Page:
Do you have weak locks on your digital assets?
It’s this convenience that could leave you vulnerable to online fraud. An identical password for multiple logins simply means a fraudster only needs to crack your privacy once to have access to all your information.
When award-winning US computer scientist Fernando Corbató implemented the first use of passwords to secure access to large files on a computer system in the 60s, he probably had no inkling of the headache it would become for everyday users six decades later.
The problem in this digital age is that we need so many passwords to manage our social media, our money and our accounts. But, as much of a headache as these have become, that hieroglyphical combination of numbers, symbols, upper-and-lower case letters and special characters is here to stay.
Our days of complacency - where lazy passwords like “1234” and “Password” or geeky-cute ones like “Starwars” or ‘Slytherin’ would cut it - are over, as cybercriminals become more cunning and hacking becomes a darker art. Simple passwords are as easy to crack as a toss of a coin, or a few lucky guesses. In fact, a bot is able to unravel a six-character password in just four hours.
“We see these videos of cash-in-transit heists, and the money’s all lying on the floor, or the guys rob banks it’s pizza money, compared to what guys are stealing from behind a laptop.”
Your password is the “open sesame” to your life - your privacy and money. And yet we are guilty of weak “locks” on our digital and monetary assets. Some of us follow the path of least resistance and fall into the trap of single sign-on offered by Facebook or Google or use the same password for every account.
Unfortunately, that convenience could leave you vulnerable to online fraud. An identical password for multiple logins means a fraudster only needs to crack your privacy once to have access to all your information.
Of course, we have other identifiers that may, in time, replace passwords-fingerprint, voice or facial recognition can add extra layers of security in preventing a breach. It’s predicted that DNA may become our future password.
While biometrics are a step towards better cybersecurity, these are not inviolable. A voice can be recorded and manipulated, a fingerprint lifted from a wineglass and moulded into a synthetic replica. Keep in mind criminals will go to any length if there is enough gain at the end of their efforts.
High-net-worth individuals and businesses are especially vulnerable to this type of targeted attack.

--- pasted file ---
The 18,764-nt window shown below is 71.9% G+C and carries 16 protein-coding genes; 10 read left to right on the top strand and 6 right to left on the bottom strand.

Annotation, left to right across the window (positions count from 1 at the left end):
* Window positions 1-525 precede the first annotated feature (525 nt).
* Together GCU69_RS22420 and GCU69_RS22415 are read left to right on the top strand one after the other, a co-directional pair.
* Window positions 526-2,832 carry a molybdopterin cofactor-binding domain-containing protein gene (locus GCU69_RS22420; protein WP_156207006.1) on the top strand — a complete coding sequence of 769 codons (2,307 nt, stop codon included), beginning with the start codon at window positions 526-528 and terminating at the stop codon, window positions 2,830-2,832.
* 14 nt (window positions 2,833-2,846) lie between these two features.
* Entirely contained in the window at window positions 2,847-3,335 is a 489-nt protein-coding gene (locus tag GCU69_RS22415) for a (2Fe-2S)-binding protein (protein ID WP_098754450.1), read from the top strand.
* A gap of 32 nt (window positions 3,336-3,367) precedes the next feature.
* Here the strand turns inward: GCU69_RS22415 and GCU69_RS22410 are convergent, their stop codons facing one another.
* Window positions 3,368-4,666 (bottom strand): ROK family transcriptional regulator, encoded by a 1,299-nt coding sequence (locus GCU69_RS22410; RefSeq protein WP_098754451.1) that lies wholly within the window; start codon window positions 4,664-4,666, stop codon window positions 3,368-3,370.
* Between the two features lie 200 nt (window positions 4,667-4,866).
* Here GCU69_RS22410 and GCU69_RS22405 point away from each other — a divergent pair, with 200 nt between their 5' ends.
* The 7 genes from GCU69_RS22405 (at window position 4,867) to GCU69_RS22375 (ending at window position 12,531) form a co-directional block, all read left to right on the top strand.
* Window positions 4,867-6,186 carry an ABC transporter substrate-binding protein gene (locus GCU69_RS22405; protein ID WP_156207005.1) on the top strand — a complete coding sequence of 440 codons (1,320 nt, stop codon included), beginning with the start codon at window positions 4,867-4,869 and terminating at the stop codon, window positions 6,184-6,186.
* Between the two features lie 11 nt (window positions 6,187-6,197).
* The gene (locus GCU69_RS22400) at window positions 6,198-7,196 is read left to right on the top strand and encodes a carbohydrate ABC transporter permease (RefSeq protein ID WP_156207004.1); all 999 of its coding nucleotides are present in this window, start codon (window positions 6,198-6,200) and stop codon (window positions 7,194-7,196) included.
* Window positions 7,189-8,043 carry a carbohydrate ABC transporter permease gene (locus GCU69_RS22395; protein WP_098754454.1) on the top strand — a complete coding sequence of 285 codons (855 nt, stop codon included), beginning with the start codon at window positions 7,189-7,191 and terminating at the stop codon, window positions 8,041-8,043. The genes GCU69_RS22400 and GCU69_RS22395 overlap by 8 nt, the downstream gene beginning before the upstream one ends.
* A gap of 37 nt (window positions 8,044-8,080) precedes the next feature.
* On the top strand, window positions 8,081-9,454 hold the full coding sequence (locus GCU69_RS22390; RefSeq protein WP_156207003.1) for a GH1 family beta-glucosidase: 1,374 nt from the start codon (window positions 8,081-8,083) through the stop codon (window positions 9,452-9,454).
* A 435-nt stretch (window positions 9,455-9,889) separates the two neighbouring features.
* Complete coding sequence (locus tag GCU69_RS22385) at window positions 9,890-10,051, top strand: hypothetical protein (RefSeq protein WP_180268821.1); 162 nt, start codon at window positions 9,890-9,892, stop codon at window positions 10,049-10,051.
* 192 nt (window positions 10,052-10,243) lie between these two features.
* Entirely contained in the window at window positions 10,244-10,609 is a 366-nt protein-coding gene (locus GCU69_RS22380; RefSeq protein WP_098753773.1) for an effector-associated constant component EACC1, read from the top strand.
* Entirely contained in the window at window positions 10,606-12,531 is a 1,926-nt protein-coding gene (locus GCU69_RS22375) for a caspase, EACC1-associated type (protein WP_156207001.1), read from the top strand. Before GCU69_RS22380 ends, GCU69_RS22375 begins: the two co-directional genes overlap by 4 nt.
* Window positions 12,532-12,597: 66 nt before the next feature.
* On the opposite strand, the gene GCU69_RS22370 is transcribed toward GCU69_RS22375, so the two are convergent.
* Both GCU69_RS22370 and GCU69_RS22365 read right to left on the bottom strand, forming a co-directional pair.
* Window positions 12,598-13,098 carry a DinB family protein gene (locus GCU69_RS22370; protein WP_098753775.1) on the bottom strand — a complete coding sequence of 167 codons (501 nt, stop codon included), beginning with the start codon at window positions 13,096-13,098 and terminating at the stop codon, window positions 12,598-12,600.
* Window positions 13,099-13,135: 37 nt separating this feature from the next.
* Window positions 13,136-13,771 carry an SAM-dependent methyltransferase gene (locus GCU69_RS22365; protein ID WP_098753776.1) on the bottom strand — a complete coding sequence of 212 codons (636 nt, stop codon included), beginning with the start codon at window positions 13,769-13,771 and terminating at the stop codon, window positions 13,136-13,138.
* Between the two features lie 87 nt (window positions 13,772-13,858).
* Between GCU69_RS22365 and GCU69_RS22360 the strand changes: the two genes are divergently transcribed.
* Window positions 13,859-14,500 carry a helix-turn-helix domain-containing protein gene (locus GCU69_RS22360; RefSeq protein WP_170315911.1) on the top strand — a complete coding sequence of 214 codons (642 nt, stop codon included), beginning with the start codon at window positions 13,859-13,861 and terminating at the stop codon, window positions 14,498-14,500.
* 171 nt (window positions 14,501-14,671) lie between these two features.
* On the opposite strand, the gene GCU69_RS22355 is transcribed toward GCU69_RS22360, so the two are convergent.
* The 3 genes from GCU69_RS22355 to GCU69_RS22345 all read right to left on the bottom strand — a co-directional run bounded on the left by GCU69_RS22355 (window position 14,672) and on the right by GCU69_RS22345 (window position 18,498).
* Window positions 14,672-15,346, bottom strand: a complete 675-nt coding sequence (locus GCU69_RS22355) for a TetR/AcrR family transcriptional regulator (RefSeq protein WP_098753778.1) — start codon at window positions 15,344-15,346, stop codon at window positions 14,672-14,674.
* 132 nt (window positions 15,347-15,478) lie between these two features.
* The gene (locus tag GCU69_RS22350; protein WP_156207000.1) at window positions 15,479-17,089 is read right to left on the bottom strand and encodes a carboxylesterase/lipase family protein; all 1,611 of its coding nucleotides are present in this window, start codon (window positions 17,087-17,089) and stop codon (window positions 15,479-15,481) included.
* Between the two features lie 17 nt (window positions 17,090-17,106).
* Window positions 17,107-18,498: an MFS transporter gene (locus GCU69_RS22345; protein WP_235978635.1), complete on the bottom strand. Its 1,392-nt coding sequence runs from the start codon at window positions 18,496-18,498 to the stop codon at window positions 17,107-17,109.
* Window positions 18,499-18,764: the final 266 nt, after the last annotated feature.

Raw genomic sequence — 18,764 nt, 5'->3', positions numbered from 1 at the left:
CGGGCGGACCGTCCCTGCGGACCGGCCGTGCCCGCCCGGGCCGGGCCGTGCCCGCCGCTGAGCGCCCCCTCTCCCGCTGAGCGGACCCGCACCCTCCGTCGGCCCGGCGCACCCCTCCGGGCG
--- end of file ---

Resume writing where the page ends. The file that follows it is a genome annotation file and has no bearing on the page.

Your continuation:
Beyond the myth, biometrics are hackable through sophisticated techniques that bypass physical features and replicate data patterns to gain entry to a device like a smartphone. As far back as 2013, ethical hackers cracked the iPhone’s Touch ID in less than a week. Similar techniques can be used to crack the biometric security for a car, home or bank account.
If your password is hacked, you can replace it. You can’t do the same with your face or voice.
We should not use biometrics and other tech in isolation of traditional security measures, like a password, one-time-PIN SMS and second-factor authentication. Second-factor authentication requires you to have your password and something physical (like your phone) with you in order to gain access.
In fact, these should all work together to create an ecosystem of cybersecurity. At Investec, for example, we pioneered the use of voice biometrics in South Africa for our global Client Support Centre, but this is supplemented with second-factor authentication and other security measures.
Cybercrime can make one feel vulnerable and defenceless. However, your password is something you can absolutely be in control of and keep private. It is your strength. If you think of it as an unbreakable string, your ideal password should be a robust rope. The strength of a password is predicated on both its length and complexity - so the longer and more complex it is, the stronger it will be. Consider this: a 12-character password could take that same bot almost 200 years to crack. So, it is worth the extra effort.
A passphrase or mnemonic is a good way to remember a password. For example, you can turn a phrase (Investec is the best) into a password phrase (!nVest#cISthe8est#), which may be easier to recall.
If you need help, opt for an offline password manager like KeePass - an easier and more secure way to generate long passwords.
Passwords are not forever. We should change these frequently and create unique passwords for every door we want to lock in our digital world. Your watchword should always be “Do Not Enter”.
Kevin Hogan is Fraud Risk Manager, Investec Private Banking. This article originally appeared on the Investec Focus content hub.